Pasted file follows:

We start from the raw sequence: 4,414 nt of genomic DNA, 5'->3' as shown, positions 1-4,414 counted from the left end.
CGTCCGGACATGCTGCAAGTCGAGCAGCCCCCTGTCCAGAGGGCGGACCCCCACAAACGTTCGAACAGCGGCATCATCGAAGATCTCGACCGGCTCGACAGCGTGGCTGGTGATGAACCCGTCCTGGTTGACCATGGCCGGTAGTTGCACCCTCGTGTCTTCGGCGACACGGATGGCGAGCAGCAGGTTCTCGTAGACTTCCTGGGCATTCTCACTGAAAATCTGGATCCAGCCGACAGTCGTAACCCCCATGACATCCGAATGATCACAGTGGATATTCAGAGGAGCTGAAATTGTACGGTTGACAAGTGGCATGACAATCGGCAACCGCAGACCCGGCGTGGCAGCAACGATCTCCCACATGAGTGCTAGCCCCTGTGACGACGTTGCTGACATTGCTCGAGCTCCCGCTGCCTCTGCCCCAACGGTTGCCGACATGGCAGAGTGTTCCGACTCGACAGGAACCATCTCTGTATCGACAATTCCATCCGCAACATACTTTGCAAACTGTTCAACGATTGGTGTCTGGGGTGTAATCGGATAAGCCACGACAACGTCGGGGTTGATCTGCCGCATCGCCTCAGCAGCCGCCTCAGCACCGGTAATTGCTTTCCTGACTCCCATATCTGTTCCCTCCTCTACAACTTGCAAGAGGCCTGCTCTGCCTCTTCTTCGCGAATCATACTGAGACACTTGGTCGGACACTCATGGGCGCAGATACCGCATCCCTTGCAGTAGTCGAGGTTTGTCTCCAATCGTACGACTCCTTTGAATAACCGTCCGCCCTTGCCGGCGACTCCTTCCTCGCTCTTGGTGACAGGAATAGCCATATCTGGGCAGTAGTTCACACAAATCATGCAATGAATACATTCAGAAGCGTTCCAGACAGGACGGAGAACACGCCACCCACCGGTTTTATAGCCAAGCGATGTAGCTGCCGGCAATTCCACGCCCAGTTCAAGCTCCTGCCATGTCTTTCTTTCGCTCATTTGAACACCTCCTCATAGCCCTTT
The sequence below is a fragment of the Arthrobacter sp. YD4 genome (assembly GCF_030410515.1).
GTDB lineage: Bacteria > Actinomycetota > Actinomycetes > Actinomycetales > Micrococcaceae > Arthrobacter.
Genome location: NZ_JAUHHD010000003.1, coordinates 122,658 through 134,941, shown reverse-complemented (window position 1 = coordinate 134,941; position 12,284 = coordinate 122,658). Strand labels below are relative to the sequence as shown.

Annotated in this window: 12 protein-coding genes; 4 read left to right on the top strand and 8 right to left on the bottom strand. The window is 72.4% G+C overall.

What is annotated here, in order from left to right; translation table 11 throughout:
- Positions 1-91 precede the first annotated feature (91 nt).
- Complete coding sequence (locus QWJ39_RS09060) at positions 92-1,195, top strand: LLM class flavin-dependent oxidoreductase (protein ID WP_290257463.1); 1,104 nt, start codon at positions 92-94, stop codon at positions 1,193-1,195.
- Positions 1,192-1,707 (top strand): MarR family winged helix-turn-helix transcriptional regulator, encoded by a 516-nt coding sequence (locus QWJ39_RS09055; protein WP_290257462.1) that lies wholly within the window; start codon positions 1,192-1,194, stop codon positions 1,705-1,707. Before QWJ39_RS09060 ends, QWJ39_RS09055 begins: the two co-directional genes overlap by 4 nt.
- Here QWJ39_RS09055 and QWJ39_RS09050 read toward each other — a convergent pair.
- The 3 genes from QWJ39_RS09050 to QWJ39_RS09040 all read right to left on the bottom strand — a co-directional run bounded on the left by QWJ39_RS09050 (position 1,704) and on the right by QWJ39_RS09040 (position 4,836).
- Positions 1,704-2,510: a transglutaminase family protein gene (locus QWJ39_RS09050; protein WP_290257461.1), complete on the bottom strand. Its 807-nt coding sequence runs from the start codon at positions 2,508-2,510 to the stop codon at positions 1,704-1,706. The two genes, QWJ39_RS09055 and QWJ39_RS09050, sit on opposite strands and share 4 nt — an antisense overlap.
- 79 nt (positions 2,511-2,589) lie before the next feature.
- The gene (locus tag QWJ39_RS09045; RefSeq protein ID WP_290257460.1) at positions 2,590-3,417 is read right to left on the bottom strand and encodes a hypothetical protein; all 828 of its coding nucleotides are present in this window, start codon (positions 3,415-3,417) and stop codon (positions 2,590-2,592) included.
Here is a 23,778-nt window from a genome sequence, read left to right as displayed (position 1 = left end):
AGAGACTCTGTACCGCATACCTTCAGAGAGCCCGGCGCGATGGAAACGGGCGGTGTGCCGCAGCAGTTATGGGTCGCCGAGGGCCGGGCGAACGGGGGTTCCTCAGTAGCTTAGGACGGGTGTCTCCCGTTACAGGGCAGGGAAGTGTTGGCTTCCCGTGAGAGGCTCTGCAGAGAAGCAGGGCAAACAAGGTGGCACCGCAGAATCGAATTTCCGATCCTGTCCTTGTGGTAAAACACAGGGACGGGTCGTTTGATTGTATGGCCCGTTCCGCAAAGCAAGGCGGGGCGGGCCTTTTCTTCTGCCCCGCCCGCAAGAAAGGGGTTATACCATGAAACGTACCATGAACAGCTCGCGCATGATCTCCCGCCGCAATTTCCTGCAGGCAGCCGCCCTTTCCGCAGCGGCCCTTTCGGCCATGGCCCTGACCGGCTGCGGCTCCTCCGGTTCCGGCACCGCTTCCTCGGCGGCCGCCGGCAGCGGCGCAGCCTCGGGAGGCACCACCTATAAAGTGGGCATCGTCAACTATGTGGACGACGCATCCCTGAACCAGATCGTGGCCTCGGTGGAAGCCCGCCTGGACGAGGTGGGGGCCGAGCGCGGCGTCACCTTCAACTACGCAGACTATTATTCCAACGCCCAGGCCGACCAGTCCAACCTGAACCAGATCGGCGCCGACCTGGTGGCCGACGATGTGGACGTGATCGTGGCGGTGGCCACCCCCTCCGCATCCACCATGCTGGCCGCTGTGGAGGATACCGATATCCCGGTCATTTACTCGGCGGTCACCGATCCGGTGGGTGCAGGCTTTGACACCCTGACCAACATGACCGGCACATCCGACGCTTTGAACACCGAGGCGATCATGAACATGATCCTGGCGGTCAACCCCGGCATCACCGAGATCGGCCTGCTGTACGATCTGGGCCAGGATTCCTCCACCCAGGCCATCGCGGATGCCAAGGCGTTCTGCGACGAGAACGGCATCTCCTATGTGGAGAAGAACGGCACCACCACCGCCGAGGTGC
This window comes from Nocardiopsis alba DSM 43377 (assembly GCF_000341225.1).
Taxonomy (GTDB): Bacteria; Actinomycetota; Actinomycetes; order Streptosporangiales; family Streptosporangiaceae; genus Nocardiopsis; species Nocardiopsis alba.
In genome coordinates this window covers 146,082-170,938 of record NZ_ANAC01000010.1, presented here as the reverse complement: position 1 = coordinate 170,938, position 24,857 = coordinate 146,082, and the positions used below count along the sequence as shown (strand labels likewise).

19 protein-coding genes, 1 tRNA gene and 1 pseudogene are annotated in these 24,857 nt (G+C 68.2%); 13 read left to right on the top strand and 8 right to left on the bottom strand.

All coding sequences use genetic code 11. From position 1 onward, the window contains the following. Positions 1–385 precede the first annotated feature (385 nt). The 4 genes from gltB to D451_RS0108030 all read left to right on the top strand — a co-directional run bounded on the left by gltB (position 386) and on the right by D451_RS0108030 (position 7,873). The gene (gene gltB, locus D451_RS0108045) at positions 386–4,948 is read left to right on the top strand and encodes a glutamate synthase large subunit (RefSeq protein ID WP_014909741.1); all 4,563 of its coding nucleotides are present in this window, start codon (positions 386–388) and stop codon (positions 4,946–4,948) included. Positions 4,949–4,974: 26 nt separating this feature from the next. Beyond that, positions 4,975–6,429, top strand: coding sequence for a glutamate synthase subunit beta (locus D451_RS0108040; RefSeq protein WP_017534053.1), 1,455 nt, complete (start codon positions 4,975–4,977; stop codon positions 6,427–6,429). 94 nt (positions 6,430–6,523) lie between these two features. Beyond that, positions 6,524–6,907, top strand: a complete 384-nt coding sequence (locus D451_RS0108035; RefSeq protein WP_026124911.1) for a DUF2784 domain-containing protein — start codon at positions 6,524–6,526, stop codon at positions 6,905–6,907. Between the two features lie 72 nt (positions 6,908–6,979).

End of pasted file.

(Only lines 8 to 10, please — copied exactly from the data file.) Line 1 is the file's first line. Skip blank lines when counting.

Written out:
- Positions 1-91 precede the first annotated feature (91 nt).
- Complete coding sequence (locus QWJ39_RS09060) at positions 92-1,195, top strand: LLM class flavin-dependent oxidoreductase (protein ID WP_290257463.1); 1,104 nt, start codon at positions 92-94, stop codon at positions 1,193-1,195.
- Positions 1,192-1,707 (top strand): MarR family winged helix-turn-helix transcriptional regulator, encoded by a 516-nt coding sequence (locus QWJ39_RS09055; protein WP_290257462.1) that lies wholly within the window; start codon positions 1,192-1,194, stop codon positions 1,705-1,707. Before QWJ39_RS09060 ends, QWJ39_RS09055 begins: the two co-directional genes overlap by 4 nt.